Ex-council chief executive defends £362.5m to rescue tram project

FORMER city council chief executive Dame Sue Bruce has denied the sum of money paid to contractors to get the troubled tram project back on track was a 'fag packet' figure.

Thursday, 15th March 2018, 1:32 pm
Updated Thursday, 15th March 2018, 1:38 pm
Former City of Edinburgh Council chief executive, Dame Sue Bruce

Giving evidence to the tram inquiry, she insisted the £362.5m agreed at mediation talks for the off-street works between the airport and Haymarket was based on the history of the project and the work still to be done - despite the absence of any document breaking down the costs.

Dame Sue led the council’s team in the talks with construction consortium Bilfinger Berger Siemens at the luxury Mar Hall hotel near Glasgow in March 2011, aimed at resolving a long-running dispute which had seen the tram works grind to a halt in Princes Street.

She told the inquiry: “The city was dug up, there were holes all over the place, there was no work being done, there was a lot of media commentary, the city was in a bit of a state and nobody seemed to know where this was going.”

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Former City of Edinburgh Council chief executive, Dame Sue Bruce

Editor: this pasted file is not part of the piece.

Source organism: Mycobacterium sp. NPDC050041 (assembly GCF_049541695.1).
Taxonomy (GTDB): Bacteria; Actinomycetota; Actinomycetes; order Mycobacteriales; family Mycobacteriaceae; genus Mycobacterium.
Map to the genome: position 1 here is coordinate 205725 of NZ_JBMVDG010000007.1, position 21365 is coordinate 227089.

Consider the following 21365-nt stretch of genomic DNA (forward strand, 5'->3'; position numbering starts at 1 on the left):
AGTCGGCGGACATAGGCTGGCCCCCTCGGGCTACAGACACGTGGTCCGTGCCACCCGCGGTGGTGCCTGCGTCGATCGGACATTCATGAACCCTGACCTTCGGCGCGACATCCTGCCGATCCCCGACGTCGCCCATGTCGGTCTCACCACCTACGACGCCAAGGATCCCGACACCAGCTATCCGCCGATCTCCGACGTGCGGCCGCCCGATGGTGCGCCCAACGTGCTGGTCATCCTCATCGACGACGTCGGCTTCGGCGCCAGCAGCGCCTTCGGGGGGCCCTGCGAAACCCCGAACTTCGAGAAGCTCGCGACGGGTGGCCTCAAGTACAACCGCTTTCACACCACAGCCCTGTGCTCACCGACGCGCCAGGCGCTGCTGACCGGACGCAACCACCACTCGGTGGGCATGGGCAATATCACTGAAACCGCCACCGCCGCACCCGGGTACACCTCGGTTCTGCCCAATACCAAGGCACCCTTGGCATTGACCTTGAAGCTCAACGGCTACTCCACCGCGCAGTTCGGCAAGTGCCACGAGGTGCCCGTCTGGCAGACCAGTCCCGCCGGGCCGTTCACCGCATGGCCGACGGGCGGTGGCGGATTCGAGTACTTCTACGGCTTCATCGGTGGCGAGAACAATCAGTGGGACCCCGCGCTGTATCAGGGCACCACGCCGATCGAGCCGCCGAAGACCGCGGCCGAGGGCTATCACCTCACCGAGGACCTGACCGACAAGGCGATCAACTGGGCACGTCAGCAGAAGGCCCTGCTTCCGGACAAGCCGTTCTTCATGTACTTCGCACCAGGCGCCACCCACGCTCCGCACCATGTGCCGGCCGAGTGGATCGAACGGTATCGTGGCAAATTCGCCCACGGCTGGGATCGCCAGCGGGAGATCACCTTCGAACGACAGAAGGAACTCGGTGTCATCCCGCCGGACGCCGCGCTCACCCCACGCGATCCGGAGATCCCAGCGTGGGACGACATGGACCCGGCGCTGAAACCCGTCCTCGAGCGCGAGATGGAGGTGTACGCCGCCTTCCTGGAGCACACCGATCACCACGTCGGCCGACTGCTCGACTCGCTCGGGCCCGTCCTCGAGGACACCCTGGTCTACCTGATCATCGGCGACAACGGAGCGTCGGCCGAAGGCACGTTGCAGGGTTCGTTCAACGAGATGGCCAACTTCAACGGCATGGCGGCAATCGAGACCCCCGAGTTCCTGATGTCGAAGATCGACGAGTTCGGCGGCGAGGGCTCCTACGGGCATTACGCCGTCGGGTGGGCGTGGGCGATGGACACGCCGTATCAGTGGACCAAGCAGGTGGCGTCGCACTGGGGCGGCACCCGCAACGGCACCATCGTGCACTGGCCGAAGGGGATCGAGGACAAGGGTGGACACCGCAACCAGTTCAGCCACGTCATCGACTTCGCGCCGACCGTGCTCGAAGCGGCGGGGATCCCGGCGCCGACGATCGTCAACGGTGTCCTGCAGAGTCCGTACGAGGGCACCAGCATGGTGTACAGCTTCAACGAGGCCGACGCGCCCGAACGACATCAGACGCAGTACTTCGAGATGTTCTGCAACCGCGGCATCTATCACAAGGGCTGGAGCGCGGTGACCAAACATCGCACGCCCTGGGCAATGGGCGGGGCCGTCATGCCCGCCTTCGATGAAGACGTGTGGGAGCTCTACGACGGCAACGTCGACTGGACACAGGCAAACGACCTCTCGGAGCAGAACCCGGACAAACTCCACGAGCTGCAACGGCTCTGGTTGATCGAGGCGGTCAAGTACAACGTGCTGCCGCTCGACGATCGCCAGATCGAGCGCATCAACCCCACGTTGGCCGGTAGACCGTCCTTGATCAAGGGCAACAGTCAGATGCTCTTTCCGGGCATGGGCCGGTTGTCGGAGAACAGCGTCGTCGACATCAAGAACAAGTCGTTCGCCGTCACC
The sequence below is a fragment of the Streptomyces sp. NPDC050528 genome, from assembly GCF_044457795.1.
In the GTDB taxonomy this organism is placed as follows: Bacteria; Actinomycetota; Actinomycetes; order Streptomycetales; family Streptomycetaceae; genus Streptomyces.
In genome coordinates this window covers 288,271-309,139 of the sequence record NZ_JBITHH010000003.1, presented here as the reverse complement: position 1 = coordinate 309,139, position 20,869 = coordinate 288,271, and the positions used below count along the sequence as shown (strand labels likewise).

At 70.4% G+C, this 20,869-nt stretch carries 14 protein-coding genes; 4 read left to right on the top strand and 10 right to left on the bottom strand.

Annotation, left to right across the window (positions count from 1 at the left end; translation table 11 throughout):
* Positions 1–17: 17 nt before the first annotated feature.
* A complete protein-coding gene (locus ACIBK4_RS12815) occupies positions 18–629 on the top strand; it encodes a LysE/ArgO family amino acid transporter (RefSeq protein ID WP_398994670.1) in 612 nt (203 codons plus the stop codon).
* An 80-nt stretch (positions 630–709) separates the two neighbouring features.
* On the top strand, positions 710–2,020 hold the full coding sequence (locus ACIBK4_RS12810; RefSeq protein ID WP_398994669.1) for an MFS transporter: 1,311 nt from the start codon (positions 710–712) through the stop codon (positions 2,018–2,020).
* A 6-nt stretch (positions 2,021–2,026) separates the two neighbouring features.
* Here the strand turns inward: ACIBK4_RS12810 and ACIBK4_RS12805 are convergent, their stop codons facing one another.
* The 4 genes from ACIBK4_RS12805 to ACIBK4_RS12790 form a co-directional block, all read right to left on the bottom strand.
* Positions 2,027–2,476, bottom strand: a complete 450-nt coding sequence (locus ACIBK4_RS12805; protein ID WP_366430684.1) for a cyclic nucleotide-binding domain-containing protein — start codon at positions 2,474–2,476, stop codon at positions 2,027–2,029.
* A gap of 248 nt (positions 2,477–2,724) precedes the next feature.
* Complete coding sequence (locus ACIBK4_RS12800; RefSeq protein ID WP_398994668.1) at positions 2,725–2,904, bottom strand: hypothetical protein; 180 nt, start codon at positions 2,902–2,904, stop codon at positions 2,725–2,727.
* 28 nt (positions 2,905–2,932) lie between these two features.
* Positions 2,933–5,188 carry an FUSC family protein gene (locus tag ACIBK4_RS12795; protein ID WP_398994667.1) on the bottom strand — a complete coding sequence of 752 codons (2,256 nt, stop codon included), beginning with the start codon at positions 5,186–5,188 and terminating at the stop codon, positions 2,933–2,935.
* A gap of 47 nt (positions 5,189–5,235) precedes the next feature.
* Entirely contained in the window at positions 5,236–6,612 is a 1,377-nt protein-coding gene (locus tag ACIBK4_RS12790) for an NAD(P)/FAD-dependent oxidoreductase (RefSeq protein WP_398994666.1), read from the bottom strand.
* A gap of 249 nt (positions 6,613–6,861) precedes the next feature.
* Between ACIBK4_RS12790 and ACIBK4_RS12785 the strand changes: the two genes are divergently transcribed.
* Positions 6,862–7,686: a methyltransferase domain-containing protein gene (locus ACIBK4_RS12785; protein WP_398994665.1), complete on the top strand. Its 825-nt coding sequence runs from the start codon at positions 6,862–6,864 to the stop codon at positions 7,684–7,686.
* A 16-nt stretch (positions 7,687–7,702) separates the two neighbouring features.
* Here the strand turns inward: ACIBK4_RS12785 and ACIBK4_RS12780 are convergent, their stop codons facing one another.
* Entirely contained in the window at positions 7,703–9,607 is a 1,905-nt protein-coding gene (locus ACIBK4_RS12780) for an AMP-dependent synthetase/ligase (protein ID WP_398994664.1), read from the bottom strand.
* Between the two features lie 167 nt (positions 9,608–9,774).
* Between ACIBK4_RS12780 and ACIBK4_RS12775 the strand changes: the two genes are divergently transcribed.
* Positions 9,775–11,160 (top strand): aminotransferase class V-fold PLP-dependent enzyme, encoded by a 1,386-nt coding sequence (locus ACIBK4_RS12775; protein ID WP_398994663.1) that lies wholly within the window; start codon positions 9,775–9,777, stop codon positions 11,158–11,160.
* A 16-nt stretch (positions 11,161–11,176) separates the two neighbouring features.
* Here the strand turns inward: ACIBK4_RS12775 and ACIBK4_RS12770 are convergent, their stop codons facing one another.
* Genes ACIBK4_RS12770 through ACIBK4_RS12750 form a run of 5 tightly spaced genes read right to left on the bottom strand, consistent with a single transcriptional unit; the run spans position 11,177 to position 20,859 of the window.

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After a series of offers and counter-offers the two sides at the Mar Hall talks agreed a new deal which included the £362.5m payment for off-street works.

Inquiry counsel Jonathan Lake QC said there was no documentation showing how the sum had been arrived at. And he suggested to Dame Sue: “It was just what had to be paid to get rid of the problem. Is it not fair to say it was a fag packet figure?”

She replied: “No, I don’t think it is fair to say that.” She said the figure took into account the outcome of adjudications on disputed parts of the project, work that had already been done, calculations by the council’s tram firm TIE and the negotations on the day. “All of that built up into the final figure.”

Former City of Edinburgh Council chief executive, Dame Sue Bruce

The inquiry also saw a report which noted that if the council had opted to cancel the project altogether, it would have cost £161m in a single year and force a council tax rise of 80 per cent. Dame Sue said: “It’s not something I would have recommended.”

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